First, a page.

In conjunction with the craziness of the new normal due to the pandemic, many banks have also been impacted by natural disasters. This requires our industry to once again reset and ensure our organizations can withstand the potential impact of multiple hardships. The ability to adapt is what has allowed the financial industry to survive through rough times before, and being proactive will assist in making it through not only the pandemic, but whatever may come next.
Remember to include the possibility of additional hardships in your planning and testing even in this already strained environment. Services that may have otherwise been fully staffed and operational may be experiencing shortcomings during the pandemic, and this could adversely affect your continuity of business functions. While the digital age has given the industry the ability to sustain many hardships with off-site backup storage and functional operational capabilities, it is important to note that your IT disaster recovery planning may have been adversely affected and may need reassessment, which is no easy task to accomplish if the need arises.
Other areas to consider are physical and environmental security. When institutions plan for these areas, they traditionally consider one type of event happening, and do not consider multiple hardships at once. The unfortunate reality is that this just isn’t going to be good enough. With increased disaster and pandemic awareness, we as an industry must begin to look at multiprong continuity. Not only could a situation arise where physical locations are affected, but the organization may also have employees who are vital to the communication line that is now disabled due to an illness, or the impact of a disaster. It is for this reason back-up employees should be identified, in case of an issue or one person’s inability to fulfill the necessary duties.
Business continuity planning has been in place for some time and should be tested to ensure operations are sustainable. It has also long been on the regulatory radar and is sure to expand with all that has happened, so that institutions are encouraged to be proactive in addressing additional hardships and their ability to maintain business as usual.
So, in a time where we are experiencing a new normal, take a proactive approach to ensure you have tested your business continuity planning with not only a single-incident, but multi-incident approach. Testing your institution’s ability to continue operations under various circumstances must be your focus. Our industry is vital to the country and we must constantly work to protect and test our capabilities.
Pandemics are infectious diseases that spread rapidly over a country, or the entire world. Financial institutions should take notice of the focus on pandemic planning, especially considering the current Coronavirus outbreak. Pandemic planning has been on the minds of regulatory agencies for some time now, and for obvious reasons. A pandemic influenza outbreak could potentially bring the financial industry to its knees, so it is imperative that financial institutions take the time to ensure they have a well-tested plan in place.
Pandemic plans are significantly different than traditional continuity plans due to the potential wide-ranging effects. Pandemic outbreaks can potentially affect a much larger area than other traditional continuity issues. They are, for example, more likely to be much larger in scale and duration than other interruptions banks have faced. Pandemic outbreaks are also more likely to come in waves, and to be difficult to confine to a specific geography or region.
It is specified by the regulatory agencies that institutions should determine what potential adverse effects the pandemic could have on their ability to operate effectively. An institutions Business Continuity Plan (BCP) should address preventive programs, scalable strategy, plan for critical operations, testing for oversight, as well as pandemics. Specifically, the pandemic section of the BCP should be easy to adapt to reflect the scale of the situation. A sound plan should minimize the disruptions to processes and should maintain the trust and confidence of its customers.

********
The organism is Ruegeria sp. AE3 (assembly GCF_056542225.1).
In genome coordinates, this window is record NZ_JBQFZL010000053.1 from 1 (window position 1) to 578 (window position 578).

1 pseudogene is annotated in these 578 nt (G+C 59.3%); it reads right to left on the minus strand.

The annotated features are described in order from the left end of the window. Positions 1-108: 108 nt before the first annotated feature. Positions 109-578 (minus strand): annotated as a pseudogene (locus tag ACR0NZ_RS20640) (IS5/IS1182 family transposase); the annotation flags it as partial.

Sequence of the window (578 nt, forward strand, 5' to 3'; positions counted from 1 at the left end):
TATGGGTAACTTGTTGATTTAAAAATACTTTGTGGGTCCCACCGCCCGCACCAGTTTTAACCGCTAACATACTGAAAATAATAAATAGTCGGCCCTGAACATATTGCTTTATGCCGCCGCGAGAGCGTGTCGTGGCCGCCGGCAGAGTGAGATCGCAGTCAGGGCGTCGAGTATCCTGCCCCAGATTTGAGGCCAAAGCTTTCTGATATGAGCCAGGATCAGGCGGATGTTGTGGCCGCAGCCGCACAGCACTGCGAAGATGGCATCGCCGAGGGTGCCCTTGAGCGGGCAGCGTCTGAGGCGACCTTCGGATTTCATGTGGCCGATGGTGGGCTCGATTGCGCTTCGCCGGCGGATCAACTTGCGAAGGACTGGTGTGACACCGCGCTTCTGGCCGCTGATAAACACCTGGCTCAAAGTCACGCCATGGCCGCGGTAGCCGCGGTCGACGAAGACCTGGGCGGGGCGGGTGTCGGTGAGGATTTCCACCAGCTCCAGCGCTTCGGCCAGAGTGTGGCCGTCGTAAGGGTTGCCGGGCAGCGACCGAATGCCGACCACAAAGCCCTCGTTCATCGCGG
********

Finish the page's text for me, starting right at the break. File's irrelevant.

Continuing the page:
A sound plan should include a preventative program, a documented strategy, comprehensive framework of facilities, systems, or procedures, a testing program, and an ongoing oversight program. The preventive program should contain policies that encourage employees to stay home when the need arises. The policy should clearly address potential fears of reprisal. In this case, the strongest offensive is a good defense.
The documented strategy can be in the form of policy that addresses how the institution will prepare for the outbreak and how it will continue to operate through the various waves of the outbreak. For example, the policy may address when travel should be suspended or limited to critical travel needs. Institutions may need to determine what core activities could be done with minimum staff, or even off-site.
A comprehensive framework is designed to ensure the institution can maintain critical operations in the event large numbers of staff are affected or are unavailable for prolonged periods. The framework should set limits around things like face-to-face contact, and specify what can be accomplished via alternative means such as email, teleconference, and other technological means. Pandemic planning can present unique challenges to the institution and the management of critical activities.
The final areas to consider are the testing and oversight programs. The only way to ensure the institutions plans are adequate is to test the plan. The oversight program will capture the results and point to any deficiencies that need to be addressed in the ongoing plan and updates.
At the end of the day, the institution must be proactive in measuring effects of potential pandemics, prevention of expanded contact, operational abilities, flexibility of the plan, and testing of the plan with continued updating. Effective management of the process will reduce the risk of catastrophic failures due to a pandemic outbreak.